These blood clots typically form in areas where the arteries have been narrowed or blocked over time by fatty deposits known as plaques. This process is known as atherosclerosis.

As you get older, the arteries can naturally narrow, but certain things can dangerously accelerate the process. These include:

Another possible cause of ischaemic stroke is a type of irregular heartbeat called atrial fibrillation, which can cause blood clots in the heart that break up and escape from the heart and become lodged in the blood vessels supplying the brain.

Atrial fibrillation can have a number of different causes, including lung disease, heart valve disease, excessive alcohol intake, coronary heart disease, and an overactive thyroid gland  (hyperthyroidism). Read more about the causes of atrial fibrillation.

Haemorrhagic strokes

Haemorrhagic strokes (also known as cerebral haemorrhages or intracranial haemorrhages) are less common than ischaemic strokes. They occur when a blood vessel within the skull bursts and bleeds into and around the brain.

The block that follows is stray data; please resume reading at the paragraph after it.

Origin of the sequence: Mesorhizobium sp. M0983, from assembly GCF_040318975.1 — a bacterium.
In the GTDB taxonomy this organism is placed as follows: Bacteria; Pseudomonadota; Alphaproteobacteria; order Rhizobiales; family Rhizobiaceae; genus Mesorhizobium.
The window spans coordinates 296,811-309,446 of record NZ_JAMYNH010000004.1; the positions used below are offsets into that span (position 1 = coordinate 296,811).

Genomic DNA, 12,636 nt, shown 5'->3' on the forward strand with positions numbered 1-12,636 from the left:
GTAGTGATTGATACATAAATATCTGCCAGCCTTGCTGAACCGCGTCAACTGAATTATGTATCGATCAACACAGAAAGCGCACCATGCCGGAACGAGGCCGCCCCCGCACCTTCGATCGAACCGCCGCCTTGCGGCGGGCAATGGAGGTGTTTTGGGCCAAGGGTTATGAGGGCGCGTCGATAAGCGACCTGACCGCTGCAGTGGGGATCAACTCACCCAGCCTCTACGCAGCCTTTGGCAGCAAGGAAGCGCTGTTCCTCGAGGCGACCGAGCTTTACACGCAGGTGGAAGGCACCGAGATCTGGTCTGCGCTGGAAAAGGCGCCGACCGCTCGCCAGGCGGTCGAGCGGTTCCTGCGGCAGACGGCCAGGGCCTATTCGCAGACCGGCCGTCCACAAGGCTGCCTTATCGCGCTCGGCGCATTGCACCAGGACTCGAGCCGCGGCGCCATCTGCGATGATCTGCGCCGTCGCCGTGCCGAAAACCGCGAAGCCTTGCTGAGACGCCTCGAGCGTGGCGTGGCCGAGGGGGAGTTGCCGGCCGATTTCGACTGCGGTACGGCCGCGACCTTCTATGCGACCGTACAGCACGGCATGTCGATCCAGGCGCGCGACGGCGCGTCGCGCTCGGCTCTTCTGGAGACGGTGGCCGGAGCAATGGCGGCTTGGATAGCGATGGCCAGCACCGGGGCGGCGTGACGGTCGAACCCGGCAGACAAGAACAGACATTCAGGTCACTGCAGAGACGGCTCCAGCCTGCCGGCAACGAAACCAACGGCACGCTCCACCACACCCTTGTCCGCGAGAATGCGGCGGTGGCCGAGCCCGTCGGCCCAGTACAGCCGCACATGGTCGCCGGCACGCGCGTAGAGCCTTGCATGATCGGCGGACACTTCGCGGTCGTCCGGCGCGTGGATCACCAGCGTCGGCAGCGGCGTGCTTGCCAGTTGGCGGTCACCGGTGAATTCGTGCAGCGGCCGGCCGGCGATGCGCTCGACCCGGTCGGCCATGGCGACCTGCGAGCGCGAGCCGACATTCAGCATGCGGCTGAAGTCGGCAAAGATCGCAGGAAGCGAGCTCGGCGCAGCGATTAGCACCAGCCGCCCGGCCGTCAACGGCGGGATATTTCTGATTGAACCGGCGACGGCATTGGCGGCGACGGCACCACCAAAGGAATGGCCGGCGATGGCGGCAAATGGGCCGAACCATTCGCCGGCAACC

The main cause of haemorrhagic stroke is high blood pressure, which can weaken the arteries in the brain and make them prone to split or rupture.

Things that increase the risk of high blood pressure include:

  • being overweight or obese
  • drinking excessive amounts of alcohol 
  • smoking
  • a lack of exercise 
  • stress, which may cause a temporary rise in blood pressure

Haemorrhagic strokes can also occur as the result of the rupture of a balloon-like expansion of a blood vessel (brain aneurysm) and badly-formed blood vessels in the brain.


Foota Hype recouping at home

(Jamaica Observer) Sunday, September 13, 2015

 Foota Hype